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Days and Slights: This Week in NOM (Apr. 22 - Apr. 28)

by Jeremy Hooper

Dear NOM Watcher,

Want to see how NOM president Brian Brown is now trying to spin the disturbing scandal that is now firmly embedded in the National Organization For Marriage's organizational DNA? Well here, look at what Brian, with an assist from an attorney at the most anti-LGBT law firm in America, writes in this week's NOM newsletter:

"Not surprisingly, those who seek to redefine marriage immediately seized upon the opportunity to attack NOM based on these documents Nom Email 2012-04-26 Primary-Imagewith salacious accusations and vilifications," writes [Alliance Defense Fund Attorney Brian Raum].

He goes on to ask this important question, "So why are HRC, The New York Times, and others attempting demonize NOM simply because they have sought to marshal the black and Hispanic communities to speak out for marriage…?

"The reason why NOM's opponents are so enraged is because NOM is effective."

I think he's right about that. It's not because we speak hatefully or intemperately. You and I have always bent over backwards to remind our opponents that we believe gay people are human beings like us with legitimate rights that need to be respected. But none of us have the right to redefine marriage.

Let me pause to say thank you for all the good together you’ve allowed us to accomplish. We are drawing fire because we are effective, thank God!


Okay, let's break this down.

(1) The "salacious accusations and vilifications" thing: As we all know, social conservatives tend to hate their own words more than anything. When anyone puts a mirror to those words, freak outs are typical. But in this case, the idea is even more ludicrous. People like the NAACP's Julian Bond have accused NOM of wanting to "drive a wedge between blacks and gays" and then proceed to "provoke the gay marriage base into responding by denouncing these spokesmen and women as bigots" because that. is. what. NOM. staff. wrote. into. the. organization's. strategy. plan (among many other nasty things). That's one of the most unique (and damning) things about this now-definitive NOM scandal: It really requires little commentary from us, since they themselves said every indefensible we needed them to say. Had I been hired into the organization as a rogue intern, I still don't think I would have come up with such self-indicting language!


(2) The idea that NOM's "wedge-driving" plan amounted to nothing more than "simply…marshal[ing] the black and Hispanic communities"? Really? REALLY?! Last time I checked, a wedge is a little more than a marshaling! Plus, when you couple the partisan nature of the NOM plan (e.g., gays and blacks were described as "two key Democratic constituencies," they said they wanted to "sideswipe Obama," etc.), the full flavor really comes out. This was a political attempt to bolster Republicans and make NOM look broad-based, while always making gays seem in the wrong. One need not be a deep-in-the-trenches political wonk to connect these dots!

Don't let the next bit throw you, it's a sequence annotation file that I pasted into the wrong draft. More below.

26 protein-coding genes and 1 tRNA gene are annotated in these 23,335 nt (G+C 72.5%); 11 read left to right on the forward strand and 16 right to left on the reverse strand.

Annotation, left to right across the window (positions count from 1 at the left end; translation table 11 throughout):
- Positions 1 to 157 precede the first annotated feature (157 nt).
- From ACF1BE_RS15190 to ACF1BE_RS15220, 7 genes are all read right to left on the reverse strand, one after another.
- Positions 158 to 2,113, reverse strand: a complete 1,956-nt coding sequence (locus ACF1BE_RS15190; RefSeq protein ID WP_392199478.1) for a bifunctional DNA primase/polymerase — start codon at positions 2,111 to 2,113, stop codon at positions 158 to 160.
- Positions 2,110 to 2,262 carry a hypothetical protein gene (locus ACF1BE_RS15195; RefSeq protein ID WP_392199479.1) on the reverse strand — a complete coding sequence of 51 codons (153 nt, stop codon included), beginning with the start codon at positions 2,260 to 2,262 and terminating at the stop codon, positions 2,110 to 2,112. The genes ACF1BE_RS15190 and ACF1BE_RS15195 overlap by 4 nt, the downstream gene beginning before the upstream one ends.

(3) The organization's efficacy is the "reason why NOM's opponents are so enraged…"? Well of course it's just like NOM and NOM allies to puff up chests, shirk both responsibility and humanity, and turn towards the organization's ability to achieve a bare majority in certain elections as a supposed reason why people find this thing so enraging. That's indicative of how the NOMmers seem to view the world, sadly. They don't realize (or at least admit) that a great many of us are deeply saddened by the fact that groups like NOM feel the need to exist as they do—a sadness that goes well beyond whether or not we win on any certain election day. Many of us see this all through the lens of human worth, not through the parameters of this election or that legislative vote. For those of us who hold such a view, NOM will never be "effective" regardless of how many times they "win." We think that we Americans are at a loss—by which I mean all of us, regardless of view—so long as an organization like NOM is operating in our culture with these grand, admitted designs on dividing us a people in ways that prevent us from knowing our unified strength.


(4) As for the idea that NOM is hateful, intemperate, of out to deny other rights: Well, they certainly love to press release that idea. Only problem, for those of us who watch NOM every day, is that these claims have a way of falling short in the real world. Personally, I've seen several key NOMmers push all kinds of "ex-gay" therapy; align their orgs with people who make wild claims about gays being worse than incest or war; attempt to link homosexuality to pedophilia; oppose things like adoption rights; knock gay parents for things that have nothing to do with marriage; etc. And of course NOM aligns its organization with any number of outreach arms that, if fleshed out on a chart, connect the organization to every last facet of the "pro-family" movement, from pragmatic to anything-but.